Thursday, 16 January 2014

Sam Lee and Gypsy Lore

So, I have a thing for folk music. You may or may not know that. Started years ago with my introduction to the 1960s British rock/folk group Pentangle. I won't bore you with all the details of this interest except to say that I've discovered some new and amazing artists in the last year. It started with a documentary I saw about folk dancing traditions in Britain. I was completely mesmerized by the two hosts; the performing sisters known as The Unthanks (somewhat related post here). I was so impressed with their music that I immediately bought several albums. One of these was actually a compilation (Oak, Ash, Thorn) featuring other British folk artists; one of whom was Sam Lee. It was the haunting quality of his Puck's Song that led me to learn more about him.

His work blends ancient, in the form of traditional Romany and traveller songs, with contemporary ‘mongrelised’ sounds such as percussion instruments made from gas cylinders. He is passionate about folk music - its history, its relevance, and its future - and is a founder of the award-winning The Nest Collective which promotes folk events and music. Ground Of Its Own was made with some of the studio legends who worked with Nick Drake, and has received glowing reviews from Uncut, BBC Music and The Guardian, which called it ‘impressively brave and original.’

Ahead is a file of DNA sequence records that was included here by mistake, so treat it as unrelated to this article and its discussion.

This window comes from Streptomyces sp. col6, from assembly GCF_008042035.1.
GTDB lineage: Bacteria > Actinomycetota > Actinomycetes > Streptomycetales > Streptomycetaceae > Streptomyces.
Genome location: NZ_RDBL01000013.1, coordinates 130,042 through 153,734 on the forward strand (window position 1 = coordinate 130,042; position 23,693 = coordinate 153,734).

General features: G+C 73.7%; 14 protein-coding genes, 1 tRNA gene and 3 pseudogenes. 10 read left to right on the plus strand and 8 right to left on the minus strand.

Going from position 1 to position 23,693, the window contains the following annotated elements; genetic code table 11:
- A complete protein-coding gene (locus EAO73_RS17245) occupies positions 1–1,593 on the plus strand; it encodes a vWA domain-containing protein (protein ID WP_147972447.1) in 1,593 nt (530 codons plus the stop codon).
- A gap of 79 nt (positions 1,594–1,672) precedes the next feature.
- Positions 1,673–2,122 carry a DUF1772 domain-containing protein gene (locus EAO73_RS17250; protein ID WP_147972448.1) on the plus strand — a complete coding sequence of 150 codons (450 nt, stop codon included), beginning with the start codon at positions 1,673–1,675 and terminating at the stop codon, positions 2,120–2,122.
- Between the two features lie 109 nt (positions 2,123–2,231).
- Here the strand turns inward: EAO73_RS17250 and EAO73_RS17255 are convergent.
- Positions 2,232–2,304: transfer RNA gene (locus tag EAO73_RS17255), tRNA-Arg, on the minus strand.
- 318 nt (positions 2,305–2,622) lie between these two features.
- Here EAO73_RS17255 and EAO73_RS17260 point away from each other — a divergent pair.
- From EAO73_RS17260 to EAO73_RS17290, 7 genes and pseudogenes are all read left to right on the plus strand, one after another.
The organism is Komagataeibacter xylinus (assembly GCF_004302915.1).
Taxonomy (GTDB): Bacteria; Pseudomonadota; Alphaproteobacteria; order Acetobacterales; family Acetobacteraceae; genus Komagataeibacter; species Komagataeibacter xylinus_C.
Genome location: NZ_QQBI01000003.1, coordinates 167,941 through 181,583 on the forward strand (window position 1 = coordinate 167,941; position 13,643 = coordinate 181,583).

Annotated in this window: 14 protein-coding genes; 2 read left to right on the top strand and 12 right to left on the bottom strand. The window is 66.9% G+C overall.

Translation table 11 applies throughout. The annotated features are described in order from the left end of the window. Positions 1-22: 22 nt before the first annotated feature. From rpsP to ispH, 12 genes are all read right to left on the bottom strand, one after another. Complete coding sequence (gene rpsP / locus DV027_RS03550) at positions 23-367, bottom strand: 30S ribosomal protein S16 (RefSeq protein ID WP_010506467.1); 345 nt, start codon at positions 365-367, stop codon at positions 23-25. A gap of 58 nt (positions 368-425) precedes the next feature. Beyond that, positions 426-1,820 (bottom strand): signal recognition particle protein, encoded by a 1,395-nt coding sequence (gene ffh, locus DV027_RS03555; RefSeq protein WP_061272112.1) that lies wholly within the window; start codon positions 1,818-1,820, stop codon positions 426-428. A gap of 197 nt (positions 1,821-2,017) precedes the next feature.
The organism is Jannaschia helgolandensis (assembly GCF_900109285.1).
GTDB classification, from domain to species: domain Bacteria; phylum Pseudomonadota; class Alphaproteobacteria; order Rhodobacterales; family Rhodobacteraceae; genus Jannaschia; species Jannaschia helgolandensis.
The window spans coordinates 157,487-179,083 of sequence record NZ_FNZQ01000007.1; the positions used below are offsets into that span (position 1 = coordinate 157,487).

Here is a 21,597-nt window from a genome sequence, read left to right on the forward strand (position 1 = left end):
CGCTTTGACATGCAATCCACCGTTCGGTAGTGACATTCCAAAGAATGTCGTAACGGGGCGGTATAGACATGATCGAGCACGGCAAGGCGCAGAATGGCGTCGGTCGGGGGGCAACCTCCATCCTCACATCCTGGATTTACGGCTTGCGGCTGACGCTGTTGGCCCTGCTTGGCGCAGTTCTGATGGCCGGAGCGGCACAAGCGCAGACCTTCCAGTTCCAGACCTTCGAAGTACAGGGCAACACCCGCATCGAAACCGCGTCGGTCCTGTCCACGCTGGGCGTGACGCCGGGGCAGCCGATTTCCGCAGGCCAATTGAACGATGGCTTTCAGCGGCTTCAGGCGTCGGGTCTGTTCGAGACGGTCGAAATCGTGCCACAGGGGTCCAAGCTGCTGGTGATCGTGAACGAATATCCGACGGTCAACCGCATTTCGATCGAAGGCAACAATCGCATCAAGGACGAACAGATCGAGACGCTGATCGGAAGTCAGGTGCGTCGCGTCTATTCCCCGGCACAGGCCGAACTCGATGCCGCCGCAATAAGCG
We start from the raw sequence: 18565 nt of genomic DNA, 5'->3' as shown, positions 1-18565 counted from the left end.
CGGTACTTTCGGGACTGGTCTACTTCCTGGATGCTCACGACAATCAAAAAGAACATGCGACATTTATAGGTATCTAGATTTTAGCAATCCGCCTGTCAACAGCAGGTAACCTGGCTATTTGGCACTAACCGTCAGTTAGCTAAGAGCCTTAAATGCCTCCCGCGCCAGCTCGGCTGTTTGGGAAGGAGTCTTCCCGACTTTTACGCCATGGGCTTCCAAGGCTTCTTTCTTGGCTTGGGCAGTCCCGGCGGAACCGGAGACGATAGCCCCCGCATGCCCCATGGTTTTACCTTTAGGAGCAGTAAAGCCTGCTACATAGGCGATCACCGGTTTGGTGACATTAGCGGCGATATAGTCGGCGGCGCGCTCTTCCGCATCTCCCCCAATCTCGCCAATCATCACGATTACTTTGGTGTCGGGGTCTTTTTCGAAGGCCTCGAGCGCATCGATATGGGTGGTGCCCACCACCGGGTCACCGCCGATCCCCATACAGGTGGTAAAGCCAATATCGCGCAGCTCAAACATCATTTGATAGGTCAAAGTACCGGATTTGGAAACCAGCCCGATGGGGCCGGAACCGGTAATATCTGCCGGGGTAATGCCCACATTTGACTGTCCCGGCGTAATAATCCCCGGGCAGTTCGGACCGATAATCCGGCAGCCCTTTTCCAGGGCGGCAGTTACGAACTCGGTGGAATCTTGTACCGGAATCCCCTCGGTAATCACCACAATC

(Sam Lee at Kitmonsters.com).

He's recently released his first album, A Ground of its Own, from which, I do believe, this is an 'official' video. Read more about Sam Lee here.

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